ADA Discrimination Lawyers

ADA Discrimination Attorneys

The Americans with Disabilities Act (ADA) of 1990 prohibits discrimination against persons with disabilities in both public and private workplaces. It also forbids local or state government services, programs, and activities from discriminating against those with disabilities.

Whether you are currently disabled, have a record of a disability, or are simply assumed to have a disability, your employer cannot make decisions that impact you negatively based on these things alone. Nor can they claim you are not able to perform the work they hired you to do if they will not make reasonable accommodations.

If you’ve been discriminated against because of your disability, contact Morgan & Morgan – you may be eligible for financial compensation. Our ADA discrimination attorneys have a proven track record fighting for the rights of victims like you. With more than 400 attorneys and 50 offices nationwide, we have the resources and reach necessary to go up against even the biggest companies. Don’t go through this alone. Morgan & Morgan is ready to be by your side, fighting for the compensation and justice you deserve.

Title I of the ADA:  Workplace Discrimination

Title I of the ADA achieves the following:

  • It provides workplace protection to individuals with disabilities.

Private employers with 15 or more employees cannot discriminate against qualified job applicants because of their disability. Moreover, employers cannot make decisions relating to hiring, promotions, pay, and more on the basis of an employee’s fitness for the job.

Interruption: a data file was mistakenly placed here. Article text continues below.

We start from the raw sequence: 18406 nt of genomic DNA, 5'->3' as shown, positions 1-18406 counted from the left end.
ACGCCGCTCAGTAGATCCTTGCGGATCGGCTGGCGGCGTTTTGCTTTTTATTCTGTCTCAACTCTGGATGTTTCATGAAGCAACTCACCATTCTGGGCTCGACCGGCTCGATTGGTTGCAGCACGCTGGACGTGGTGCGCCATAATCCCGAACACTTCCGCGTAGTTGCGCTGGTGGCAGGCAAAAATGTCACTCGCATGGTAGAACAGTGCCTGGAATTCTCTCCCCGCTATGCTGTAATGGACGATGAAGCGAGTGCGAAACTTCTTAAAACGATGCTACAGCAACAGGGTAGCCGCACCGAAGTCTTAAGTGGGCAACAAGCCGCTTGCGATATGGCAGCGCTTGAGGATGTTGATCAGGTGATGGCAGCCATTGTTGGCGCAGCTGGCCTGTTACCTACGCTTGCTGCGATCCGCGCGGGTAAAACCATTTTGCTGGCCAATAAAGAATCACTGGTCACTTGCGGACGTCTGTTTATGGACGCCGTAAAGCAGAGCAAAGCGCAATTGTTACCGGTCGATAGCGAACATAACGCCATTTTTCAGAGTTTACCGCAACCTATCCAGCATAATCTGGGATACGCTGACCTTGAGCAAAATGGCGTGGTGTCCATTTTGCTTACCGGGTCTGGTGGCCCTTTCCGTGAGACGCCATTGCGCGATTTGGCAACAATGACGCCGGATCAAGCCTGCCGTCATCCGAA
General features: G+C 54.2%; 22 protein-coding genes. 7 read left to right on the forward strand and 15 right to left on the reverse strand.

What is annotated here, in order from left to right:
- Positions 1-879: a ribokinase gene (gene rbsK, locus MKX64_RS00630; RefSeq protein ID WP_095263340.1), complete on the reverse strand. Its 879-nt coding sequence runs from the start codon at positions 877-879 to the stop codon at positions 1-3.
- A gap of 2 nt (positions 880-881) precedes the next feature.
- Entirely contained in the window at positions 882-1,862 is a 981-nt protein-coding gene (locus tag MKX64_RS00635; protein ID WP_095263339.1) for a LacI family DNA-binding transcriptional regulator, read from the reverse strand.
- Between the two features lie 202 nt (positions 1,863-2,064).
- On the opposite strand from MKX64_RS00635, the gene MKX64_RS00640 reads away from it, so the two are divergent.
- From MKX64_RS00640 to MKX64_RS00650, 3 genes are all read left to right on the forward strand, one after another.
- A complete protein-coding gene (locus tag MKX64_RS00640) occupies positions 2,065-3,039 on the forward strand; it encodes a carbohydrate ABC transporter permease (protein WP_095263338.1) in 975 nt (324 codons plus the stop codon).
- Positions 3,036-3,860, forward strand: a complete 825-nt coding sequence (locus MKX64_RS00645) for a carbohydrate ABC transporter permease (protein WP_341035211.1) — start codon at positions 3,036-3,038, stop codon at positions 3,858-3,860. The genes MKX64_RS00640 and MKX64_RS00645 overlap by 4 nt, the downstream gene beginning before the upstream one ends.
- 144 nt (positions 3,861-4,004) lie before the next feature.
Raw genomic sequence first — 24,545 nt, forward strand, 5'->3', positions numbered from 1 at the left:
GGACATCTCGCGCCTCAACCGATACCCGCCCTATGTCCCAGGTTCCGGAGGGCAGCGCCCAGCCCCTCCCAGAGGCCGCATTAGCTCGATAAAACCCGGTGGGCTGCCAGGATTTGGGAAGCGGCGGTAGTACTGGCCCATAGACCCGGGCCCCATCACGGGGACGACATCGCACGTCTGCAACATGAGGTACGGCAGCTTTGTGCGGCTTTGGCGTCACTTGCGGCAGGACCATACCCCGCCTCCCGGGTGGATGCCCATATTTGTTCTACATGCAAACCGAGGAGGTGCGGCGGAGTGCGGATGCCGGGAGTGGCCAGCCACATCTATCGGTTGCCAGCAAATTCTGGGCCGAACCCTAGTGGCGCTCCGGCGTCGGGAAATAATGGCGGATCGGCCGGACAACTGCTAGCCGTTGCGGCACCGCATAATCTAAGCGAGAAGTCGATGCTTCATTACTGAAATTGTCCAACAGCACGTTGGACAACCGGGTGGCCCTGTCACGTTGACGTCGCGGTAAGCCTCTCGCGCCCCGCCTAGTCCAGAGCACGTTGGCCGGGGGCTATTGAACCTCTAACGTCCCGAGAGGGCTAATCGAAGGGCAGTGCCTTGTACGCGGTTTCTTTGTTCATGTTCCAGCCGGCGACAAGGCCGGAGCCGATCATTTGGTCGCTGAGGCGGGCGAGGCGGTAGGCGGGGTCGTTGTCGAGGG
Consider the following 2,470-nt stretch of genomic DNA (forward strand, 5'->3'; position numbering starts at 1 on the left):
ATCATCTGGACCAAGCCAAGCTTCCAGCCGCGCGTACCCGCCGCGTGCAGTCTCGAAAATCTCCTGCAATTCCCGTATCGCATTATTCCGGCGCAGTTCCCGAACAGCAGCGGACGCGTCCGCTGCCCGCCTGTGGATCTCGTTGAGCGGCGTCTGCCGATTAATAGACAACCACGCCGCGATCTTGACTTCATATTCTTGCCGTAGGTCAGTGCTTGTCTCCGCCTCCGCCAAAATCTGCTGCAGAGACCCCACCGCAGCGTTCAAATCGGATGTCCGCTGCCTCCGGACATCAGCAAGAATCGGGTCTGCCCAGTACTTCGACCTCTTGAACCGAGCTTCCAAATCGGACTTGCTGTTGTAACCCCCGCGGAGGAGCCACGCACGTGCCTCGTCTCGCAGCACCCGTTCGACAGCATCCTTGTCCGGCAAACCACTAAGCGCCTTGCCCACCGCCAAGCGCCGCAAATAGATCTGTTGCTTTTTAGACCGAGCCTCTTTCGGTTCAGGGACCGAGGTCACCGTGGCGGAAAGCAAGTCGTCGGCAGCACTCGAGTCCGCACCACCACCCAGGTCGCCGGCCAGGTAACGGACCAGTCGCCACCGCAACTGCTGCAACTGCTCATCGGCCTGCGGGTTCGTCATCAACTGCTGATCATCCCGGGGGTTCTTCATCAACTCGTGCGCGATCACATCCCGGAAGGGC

The Department of Justice and U.S. Equal Employment Opportunity Commission (EEOC) are both tasked with enforcing Title I. The EEOC handles private employers, while the Department of Justice takes on state and local government employers.

  • It directs companies to make reasonable accommodations for disabled employees. 

A “reasonable accommodation” is an adjustment that will allow a disabled person to perform their job effectively. While the employer is required to provide accommodation, it does not have to be precisely what the employee suggests. Moreover, a company does not need to comply with an accommodation request if doing so would create an “undue hardship” — e.g., if it’s too costly.

Title II of the ADA: Discrimination by Public Services

Just as local and state employers cannot discriminate against individuals because of their disability, government services and programs can’t either.

For instance, public entities that provide educational services must provide those services to individuals regardless of any intellectual or developmental disabilities they may have. They are also not allowed to segregate individuals on the basis of their disabilities: Title II imposes an integration mandate.

Morgan & Morgan Fights Discrimination

If you believe you’ve experienced workplace discrimination, contact Morgan & Morgan. Not all law firms are the same, and choosing the right legal representation can make all the difference. We’ll assign you a full team of lawyers and legal staff to expertly navigate every phase of your case. We’ve recovered billions of dollars on behalf of our clients and have the resources to put more money behind your case than the other guys. And, we never charge by the hour – you only pay us if we win. Fill out a no-cost case evaluation form today and discover what Morgan & Morgan can do for you.

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